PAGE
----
Multiculturalism and the Jews
Hollinger, David A., Tikkun
Multiculturalism and the Jews
David A. Hollinger is Chancellor's Professor of History at the University of California, Berkeley. His most recent book is Science, Jews, and Secular Culture (Princeton, 1996).
Insider/Outsider: American Jews and Multiculturalism. Edited by David Biale, Michael Galchinsky, and Susannah Heschel. University of California Press, 1998.
One of the most probing and convincing books yet written about multiculturalism focuses on a group systematically excluded from it: Jews. Insider/Outsider: American Jews and Multiculturalism uses the Jewish case to sharpen many of multiculturalism's soundest theoretical insights, to strengthen its most wholesome moral instincts, and to challenge some of its least defensible assumptions and practices. This book ironically "out-multiculturalizes" a multiculturalism persistently aloof from the Jewish Studies programs that are home to most of the twelve contributors.
Why are Jews not on the cultural map of the United States as drawn by multiculturalists? This question is addressed by several of this volume's contributors, all of whom recognize that American Jews, as an exceptionally wealthy subgroup of empowered whites experiencing a high rate of intermarriage with Anglo-Protestants, are different from the disadvantaged groups in whose interests multiculturalist initiatives have been the most energetically advanced. Some Jews have dealt with this recognition by trying to reinforce the image of the Jew as victim. Co-editor David Biale, in a compelling essay calling for the reconfiguration of Jewish identity within a milieu of voluntary and multiple identities, correctly points to an irony in "the success of the American Jewish community in building a Holocaust museum on the Mall." It was "as if by transferring the European genocide to America" that American Jews could sustain the old image as "the chosen minority," yet "only a group securely part of the majority," Biale observes, "could institutionalize its history in this way."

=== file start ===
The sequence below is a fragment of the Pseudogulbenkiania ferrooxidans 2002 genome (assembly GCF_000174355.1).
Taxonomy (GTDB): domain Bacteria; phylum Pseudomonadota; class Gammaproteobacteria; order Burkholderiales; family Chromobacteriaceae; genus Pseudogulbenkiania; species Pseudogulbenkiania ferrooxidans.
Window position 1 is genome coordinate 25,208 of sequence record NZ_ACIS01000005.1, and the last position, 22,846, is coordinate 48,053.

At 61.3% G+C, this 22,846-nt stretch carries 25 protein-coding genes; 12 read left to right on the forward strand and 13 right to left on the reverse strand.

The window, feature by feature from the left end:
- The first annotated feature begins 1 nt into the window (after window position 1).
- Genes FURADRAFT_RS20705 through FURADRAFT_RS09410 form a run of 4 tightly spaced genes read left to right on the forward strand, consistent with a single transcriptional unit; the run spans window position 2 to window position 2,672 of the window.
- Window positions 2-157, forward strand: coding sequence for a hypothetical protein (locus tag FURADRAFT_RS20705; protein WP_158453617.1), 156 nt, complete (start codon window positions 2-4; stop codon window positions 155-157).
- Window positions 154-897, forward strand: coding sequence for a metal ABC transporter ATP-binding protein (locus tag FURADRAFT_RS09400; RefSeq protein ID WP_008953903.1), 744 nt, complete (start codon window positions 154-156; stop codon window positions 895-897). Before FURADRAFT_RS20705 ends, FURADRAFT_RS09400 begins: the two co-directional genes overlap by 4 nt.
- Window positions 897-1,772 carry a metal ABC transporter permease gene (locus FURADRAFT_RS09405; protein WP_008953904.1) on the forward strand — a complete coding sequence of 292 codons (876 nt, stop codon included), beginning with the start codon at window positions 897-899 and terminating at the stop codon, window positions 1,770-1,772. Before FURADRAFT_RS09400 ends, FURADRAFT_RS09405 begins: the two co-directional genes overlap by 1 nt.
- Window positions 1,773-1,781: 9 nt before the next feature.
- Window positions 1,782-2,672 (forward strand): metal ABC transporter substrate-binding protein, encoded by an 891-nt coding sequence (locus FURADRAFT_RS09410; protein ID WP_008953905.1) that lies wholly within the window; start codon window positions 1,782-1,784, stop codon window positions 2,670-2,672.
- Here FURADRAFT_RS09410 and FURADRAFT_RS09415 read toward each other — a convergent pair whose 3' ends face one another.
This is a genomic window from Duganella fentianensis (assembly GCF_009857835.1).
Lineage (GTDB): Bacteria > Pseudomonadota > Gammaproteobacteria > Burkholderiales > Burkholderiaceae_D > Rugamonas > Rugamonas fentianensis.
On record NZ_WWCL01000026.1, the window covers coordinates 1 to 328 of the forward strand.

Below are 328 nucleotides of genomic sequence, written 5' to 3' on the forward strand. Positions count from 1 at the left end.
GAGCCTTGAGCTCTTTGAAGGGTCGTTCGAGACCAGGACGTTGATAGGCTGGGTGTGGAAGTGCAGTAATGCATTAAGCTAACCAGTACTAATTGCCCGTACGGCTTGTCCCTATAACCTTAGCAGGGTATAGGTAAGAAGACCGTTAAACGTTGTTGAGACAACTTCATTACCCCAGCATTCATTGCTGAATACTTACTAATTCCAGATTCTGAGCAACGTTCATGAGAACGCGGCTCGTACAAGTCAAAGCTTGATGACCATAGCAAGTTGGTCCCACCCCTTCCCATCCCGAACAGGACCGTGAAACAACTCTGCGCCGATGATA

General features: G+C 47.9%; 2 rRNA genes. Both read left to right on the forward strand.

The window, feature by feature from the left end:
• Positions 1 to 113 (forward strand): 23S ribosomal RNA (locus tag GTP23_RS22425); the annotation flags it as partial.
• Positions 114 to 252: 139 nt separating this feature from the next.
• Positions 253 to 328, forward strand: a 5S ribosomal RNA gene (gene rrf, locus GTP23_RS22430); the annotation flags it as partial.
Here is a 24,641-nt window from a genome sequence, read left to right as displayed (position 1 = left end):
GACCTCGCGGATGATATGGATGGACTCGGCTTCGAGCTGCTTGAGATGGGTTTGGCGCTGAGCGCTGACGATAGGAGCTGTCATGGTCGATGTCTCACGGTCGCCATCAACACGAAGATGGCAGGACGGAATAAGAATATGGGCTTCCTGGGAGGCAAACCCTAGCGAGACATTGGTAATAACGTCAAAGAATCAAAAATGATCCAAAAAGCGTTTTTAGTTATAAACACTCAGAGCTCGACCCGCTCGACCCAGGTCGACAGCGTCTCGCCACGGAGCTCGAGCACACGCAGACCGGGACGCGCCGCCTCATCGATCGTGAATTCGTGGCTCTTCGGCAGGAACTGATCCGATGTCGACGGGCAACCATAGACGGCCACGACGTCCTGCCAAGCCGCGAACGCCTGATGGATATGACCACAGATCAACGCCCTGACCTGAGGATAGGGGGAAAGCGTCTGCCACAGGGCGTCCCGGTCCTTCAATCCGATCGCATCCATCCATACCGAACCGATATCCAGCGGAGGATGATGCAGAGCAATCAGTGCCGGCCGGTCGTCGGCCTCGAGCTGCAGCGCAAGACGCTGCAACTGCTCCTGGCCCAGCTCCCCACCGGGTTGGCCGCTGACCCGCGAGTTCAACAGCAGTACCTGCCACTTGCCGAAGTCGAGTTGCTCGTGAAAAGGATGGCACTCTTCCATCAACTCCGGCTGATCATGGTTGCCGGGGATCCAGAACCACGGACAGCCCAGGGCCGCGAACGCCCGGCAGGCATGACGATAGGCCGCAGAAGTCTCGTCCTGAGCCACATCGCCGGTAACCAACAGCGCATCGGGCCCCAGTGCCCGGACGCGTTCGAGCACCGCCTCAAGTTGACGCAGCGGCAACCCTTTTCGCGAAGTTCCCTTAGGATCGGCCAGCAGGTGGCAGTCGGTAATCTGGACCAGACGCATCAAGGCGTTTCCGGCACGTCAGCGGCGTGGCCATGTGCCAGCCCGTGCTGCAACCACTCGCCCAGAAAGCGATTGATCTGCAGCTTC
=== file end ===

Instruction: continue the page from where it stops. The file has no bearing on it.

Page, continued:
But the chief basis for leaving Jews out of multiculturalism is no different from the basis for leaving out Americans of Irish, Italian, or Polish cultural affiliations. Multiculturalism has been a means of advancing not cultural diversity as such, but several specific cultures popularly associated with groups who have suffered color-triggered discrimination in the United States long after blatant anti-Semitism went into decline. The terms "culture" and "diversity" are misleading. The goal of cultural diversity, if taken literally, would seem to imply that only prejudice could exclude Jews, Pentecostal Christians, Polish Catholics, Mormons, Promise Keepers, Druids, French Canadian immigrants, and any number of other religiously, linguistically, regionally, and ethnically defined cultural groups. Yet it is tacitly understood that only certain kinds of diversity have been sought, and only certain cultures have been promoted. The map-readers "legend" you need to decode a multiculturalist's map of the United States in the 1980s and 1990s is a five-color chart: black (African American), brown (Latino), red (Native American), white (European American), and yellow (Asian American). Multiculturalists had good reason to concentrate on cultures associated with groups who had been subject to white prejudice. But if they were more forthright about their implication that color was a predictor of culture, and to some extent a prescription for it, the irrelevance of Jews would never have been a mystery, nor an occasion for ideological shadow-boxing.